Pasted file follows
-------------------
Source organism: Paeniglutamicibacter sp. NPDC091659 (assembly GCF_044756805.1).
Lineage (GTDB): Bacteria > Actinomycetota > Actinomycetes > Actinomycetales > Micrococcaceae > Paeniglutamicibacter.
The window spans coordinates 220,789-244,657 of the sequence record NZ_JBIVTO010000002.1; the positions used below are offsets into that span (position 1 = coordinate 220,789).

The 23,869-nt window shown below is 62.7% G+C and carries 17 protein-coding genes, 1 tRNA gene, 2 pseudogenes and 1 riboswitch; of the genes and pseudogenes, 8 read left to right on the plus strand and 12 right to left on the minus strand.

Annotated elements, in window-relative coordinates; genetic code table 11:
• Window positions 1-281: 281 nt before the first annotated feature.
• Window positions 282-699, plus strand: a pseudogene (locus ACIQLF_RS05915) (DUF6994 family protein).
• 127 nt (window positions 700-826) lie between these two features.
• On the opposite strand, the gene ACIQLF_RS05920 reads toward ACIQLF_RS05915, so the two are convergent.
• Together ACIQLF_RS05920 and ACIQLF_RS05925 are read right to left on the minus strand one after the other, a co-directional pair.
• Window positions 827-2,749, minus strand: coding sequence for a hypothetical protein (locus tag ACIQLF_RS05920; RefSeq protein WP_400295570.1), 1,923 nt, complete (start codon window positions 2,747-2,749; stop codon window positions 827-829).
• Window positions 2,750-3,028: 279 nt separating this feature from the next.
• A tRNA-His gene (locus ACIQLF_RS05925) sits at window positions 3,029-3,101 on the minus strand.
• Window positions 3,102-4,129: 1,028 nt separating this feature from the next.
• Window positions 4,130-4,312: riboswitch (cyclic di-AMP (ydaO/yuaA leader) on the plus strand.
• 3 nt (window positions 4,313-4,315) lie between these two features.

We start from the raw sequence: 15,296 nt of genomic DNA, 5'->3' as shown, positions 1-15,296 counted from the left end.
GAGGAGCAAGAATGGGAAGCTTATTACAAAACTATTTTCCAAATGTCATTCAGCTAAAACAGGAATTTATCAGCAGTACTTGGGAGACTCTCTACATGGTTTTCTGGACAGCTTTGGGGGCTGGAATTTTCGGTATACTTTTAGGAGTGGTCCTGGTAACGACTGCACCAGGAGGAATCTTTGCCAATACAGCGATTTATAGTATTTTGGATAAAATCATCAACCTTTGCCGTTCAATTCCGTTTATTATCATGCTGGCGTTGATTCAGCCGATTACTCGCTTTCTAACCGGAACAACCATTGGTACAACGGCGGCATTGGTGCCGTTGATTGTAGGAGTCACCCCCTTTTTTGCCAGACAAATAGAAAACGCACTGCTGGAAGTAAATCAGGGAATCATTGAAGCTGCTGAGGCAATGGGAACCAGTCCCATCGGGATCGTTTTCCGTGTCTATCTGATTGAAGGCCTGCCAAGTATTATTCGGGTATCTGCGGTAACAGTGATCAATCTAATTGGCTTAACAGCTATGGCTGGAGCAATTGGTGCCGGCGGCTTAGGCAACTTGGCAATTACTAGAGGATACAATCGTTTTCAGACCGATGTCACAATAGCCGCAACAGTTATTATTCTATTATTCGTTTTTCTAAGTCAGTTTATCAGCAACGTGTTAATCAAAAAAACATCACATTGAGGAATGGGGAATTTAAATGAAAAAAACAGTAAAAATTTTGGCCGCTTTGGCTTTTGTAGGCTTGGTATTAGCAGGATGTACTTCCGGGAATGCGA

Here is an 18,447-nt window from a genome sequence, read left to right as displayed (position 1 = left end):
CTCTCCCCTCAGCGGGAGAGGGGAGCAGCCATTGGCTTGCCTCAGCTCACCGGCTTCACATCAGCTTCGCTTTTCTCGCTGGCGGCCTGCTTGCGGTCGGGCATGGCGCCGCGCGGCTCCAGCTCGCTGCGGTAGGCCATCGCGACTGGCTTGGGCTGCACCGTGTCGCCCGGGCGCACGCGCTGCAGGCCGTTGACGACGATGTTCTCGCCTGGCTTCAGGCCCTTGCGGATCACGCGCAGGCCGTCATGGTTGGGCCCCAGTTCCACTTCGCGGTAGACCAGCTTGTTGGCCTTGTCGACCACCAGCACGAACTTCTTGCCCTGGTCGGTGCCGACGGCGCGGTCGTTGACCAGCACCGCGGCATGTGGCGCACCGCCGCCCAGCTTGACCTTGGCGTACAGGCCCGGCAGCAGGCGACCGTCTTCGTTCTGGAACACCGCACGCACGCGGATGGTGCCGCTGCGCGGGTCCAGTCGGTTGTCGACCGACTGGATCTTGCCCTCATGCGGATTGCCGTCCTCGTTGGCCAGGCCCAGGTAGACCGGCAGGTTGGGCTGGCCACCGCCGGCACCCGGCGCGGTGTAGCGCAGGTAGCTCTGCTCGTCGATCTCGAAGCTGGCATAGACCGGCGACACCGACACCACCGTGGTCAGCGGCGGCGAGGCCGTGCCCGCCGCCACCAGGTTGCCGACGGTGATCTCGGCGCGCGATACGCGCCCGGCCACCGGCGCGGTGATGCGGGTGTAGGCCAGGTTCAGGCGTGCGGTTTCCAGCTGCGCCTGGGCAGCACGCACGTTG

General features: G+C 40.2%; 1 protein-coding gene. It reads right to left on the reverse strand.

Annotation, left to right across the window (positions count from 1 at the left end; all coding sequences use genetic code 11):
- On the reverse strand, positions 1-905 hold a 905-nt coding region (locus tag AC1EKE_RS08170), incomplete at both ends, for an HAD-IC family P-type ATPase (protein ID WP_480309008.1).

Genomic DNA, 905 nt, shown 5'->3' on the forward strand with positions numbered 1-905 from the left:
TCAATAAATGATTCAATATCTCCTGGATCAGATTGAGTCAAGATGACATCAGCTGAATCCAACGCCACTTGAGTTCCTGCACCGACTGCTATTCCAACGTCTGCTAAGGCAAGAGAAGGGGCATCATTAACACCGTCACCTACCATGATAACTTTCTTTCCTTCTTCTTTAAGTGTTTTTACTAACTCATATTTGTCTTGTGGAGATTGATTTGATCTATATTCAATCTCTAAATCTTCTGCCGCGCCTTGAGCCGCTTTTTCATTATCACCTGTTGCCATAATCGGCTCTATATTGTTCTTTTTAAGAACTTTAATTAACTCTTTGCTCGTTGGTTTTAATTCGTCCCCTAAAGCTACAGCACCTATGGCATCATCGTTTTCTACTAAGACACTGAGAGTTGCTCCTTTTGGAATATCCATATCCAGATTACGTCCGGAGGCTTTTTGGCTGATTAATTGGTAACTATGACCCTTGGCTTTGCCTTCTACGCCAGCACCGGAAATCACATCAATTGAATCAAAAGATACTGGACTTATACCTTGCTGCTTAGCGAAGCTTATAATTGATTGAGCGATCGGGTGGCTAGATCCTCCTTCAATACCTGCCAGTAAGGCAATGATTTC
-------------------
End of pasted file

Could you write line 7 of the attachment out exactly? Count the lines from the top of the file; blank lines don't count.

• Window positions 282-699, plus strand: a pseudogene (locus ACIQLF_RS05915) (DUF6994 family protein).